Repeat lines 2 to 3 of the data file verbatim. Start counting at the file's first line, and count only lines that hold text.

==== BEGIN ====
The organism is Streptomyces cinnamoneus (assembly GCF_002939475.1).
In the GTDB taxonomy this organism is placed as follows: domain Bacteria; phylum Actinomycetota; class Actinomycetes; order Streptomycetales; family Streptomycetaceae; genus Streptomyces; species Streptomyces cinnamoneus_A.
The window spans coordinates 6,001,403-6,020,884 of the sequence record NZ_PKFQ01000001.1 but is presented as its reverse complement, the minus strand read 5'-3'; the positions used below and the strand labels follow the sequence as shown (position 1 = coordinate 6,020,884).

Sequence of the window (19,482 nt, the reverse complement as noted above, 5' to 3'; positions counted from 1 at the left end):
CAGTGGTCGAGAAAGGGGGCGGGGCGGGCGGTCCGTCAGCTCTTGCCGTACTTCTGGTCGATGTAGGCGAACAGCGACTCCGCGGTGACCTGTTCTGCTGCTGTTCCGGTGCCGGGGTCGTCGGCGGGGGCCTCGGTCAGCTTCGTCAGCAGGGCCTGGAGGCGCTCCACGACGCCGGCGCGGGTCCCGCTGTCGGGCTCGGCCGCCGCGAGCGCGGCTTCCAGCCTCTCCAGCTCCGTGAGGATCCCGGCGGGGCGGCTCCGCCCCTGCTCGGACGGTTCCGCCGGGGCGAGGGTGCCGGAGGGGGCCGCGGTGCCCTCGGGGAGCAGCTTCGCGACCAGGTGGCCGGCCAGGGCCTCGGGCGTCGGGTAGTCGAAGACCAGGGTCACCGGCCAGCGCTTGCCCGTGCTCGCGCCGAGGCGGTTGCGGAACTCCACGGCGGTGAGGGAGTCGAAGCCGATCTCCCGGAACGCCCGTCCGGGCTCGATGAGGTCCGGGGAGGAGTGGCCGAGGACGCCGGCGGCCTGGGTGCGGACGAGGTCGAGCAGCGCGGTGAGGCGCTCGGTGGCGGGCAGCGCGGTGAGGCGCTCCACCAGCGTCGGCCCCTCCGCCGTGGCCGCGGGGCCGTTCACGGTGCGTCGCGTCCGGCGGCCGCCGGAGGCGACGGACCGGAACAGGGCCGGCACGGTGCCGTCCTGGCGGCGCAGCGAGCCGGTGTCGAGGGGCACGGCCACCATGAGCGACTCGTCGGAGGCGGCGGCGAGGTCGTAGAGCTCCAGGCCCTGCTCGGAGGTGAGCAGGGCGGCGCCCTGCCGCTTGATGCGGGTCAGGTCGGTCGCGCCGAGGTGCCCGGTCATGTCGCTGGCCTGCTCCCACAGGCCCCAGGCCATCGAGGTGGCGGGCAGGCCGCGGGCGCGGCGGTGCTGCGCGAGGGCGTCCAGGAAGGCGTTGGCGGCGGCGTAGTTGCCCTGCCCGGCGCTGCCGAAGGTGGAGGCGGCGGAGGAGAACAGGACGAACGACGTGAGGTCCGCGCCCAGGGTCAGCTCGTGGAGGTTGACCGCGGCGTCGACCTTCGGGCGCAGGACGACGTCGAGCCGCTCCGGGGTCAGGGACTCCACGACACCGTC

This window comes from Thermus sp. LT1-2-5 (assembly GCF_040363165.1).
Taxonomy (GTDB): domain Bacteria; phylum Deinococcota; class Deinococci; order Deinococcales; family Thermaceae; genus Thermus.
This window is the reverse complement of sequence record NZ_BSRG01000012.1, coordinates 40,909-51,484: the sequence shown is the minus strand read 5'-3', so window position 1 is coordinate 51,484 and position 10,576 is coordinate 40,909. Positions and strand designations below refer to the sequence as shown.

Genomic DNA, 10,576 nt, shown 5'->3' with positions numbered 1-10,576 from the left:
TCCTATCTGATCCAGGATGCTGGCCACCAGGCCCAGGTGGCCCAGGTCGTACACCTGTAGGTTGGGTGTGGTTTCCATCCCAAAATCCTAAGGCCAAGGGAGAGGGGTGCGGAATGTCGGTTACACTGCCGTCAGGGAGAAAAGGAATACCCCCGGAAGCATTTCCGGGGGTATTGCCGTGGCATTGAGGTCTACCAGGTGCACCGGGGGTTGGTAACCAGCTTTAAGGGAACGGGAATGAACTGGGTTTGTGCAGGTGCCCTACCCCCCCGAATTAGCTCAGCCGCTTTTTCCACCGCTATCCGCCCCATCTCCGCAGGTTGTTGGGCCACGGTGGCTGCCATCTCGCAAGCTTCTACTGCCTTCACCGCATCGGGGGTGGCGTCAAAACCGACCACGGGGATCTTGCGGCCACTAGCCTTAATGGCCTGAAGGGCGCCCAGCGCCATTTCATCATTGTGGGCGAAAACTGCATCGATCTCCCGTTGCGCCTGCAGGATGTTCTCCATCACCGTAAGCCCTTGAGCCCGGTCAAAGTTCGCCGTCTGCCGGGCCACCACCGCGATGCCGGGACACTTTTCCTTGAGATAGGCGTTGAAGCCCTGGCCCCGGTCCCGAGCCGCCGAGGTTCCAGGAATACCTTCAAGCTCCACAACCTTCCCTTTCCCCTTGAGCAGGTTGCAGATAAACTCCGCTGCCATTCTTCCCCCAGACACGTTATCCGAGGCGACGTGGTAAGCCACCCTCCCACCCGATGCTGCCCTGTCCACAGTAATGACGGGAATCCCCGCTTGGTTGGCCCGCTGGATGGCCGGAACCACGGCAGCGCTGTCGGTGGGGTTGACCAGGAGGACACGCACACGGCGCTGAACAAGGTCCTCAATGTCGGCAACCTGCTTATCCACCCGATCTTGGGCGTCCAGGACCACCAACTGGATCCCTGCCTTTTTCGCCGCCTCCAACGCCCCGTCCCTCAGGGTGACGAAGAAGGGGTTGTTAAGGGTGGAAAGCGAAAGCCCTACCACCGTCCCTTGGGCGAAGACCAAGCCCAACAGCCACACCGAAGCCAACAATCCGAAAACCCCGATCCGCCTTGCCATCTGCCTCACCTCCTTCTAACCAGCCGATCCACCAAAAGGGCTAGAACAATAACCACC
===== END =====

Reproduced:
In the GTDB taxonomy this organism is placed as follows: domain Bacteria; phylum Actinomycetota; class Actinomycetes; order Streptomycetales; family Streptomycetaceae; genus Streptomyces; species Streptomyces cinnamoneus_A.
The window spans coordinates 6,001,403-6,020,884 of the sequence record NZ_PKFQ01000001.1 but is presented as its reverse complement, the minus strand read 5'-3'; the positions used below and the strand labels follow the sequence as shown (position 1 = coordinate 6,020,884).